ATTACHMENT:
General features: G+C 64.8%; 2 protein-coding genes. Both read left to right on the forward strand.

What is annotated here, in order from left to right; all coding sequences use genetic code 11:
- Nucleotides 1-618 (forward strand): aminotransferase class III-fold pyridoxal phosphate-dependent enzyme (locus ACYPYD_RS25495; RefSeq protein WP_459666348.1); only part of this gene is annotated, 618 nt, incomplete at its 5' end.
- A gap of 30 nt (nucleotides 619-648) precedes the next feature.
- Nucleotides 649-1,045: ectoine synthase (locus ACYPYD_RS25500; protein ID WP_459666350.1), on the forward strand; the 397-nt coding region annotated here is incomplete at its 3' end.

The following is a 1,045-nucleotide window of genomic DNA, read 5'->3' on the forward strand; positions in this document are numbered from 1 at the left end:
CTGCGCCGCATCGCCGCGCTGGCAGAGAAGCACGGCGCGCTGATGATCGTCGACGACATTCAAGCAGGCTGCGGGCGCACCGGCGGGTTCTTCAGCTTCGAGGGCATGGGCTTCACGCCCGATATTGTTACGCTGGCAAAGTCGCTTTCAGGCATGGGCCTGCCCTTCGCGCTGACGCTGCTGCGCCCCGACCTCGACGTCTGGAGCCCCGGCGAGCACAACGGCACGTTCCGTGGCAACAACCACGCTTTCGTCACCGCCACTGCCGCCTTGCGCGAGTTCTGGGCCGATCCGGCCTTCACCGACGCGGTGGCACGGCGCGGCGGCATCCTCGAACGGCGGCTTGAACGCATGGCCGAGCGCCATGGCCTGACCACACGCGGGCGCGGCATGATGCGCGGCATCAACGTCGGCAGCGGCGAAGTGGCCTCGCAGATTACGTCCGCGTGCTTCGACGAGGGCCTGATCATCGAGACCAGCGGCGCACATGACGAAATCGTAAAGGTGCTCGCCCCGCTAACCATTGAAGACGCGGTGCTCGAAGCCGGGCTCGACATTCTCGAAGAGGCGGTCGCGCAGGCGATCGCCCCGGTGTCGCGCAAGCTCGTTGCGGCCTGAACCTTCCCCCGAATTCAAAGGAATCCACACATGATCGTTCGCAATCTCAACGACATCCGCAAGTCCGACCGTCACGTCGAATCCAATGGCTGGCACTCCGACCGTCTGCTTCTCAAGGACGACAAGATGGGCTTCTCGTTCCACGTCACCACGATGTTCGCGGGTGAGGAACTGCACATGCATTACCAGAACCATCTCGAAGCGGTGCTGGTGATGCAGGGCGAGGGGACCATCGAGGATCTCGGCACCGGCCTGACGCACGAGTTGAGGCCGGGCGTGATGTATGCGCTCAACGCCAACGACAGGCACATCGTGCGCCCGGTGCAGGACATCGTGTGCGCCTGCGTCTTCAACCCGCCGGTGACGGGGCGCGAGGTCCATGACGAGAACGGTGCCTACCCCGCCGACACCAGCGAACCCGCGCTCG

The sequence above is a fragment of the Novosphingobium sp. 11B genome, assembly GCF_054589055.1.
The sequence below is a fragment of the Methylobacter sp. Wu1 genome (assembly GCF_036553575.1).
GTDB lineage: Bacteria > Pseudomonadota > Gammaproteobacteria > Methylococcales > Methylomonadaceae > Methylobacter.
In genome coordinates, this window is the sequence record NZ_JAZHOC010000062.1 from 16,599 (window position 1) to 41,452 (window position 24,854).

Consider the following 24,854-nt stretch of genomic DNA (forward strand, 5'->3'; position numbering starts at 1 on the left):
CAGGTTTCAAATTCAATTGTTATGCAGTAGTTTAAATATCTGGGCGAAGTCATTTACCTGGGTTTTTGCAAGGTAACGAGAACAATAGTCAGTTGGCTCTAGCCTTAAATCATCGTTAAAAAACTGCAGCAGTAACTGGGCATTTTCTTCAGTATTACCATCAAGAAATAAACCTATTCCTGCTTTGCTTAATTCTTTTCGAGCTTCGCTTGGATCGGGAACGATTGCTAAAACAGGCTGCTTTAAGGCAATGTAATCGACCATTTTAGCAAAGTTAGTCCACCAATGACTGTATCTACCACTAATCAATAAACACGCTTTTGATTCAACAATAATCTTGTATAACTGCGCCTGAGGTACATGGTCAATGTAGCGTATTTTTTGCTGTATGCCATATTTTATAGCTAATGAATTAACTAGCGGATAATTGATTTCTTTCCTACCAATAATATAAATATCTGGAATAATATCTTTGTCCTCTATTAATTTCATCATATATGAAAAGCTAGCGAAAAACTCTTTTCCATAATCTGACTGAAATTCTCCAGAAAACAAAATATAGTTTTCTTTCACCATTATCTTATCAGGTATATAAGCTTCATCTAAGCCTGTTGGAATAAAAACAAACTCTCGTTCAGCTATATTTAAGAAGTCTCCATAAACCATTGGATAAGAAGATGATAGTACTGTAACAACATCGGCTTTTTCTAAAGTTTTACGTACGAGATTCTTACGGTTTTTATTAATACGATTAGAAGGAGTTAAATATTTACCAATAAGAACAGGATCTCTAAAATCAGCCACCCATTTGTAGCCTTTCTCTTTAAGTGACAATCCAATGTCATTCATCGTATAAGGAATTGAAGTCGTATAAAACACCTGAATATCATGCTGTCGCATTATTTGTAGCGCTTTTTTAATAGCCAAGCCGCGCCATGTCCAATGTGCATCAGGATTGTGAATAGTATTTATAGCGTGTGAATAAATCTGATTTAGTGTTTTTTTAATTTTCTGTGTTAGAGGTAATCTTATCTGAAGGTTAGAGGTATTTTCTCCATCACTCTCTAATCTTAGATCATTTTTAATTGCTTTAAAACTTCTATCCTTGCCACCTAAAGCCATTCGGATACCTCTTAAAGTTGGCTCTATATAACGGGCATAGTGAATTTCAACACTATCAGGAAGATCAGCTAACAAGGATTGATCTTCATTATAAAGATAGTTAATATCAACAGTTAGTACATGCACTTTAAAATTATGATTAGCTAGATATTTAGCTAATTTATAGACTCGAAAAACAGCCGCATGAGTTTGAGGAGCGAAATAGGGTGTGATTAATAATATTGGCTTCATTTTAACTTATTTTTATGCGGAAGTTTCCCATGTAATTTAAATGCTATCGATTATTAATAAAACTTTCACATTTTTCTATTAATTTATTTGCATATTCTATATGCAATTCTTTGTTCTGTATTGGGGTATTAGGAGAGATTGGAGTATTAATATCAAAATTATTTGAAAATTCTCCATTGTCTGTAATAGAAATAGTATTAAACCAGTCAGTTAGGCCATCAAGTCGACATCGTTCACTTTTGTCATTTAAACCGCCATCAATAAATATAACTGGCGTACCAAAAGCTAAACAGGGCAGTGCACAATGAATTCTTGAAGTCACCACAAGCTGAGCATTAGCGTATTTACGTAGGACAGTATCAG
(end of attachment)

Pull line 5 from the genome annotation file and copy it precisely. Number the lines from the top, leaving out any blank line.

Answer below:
- Nucleotides 649-1,045: ectoine synthase (locus ACYPYD_RS25500; protein ID WP_459666350.1), on the forward strand; the 397-nt coding region annotated here is incomplete at its 3' end.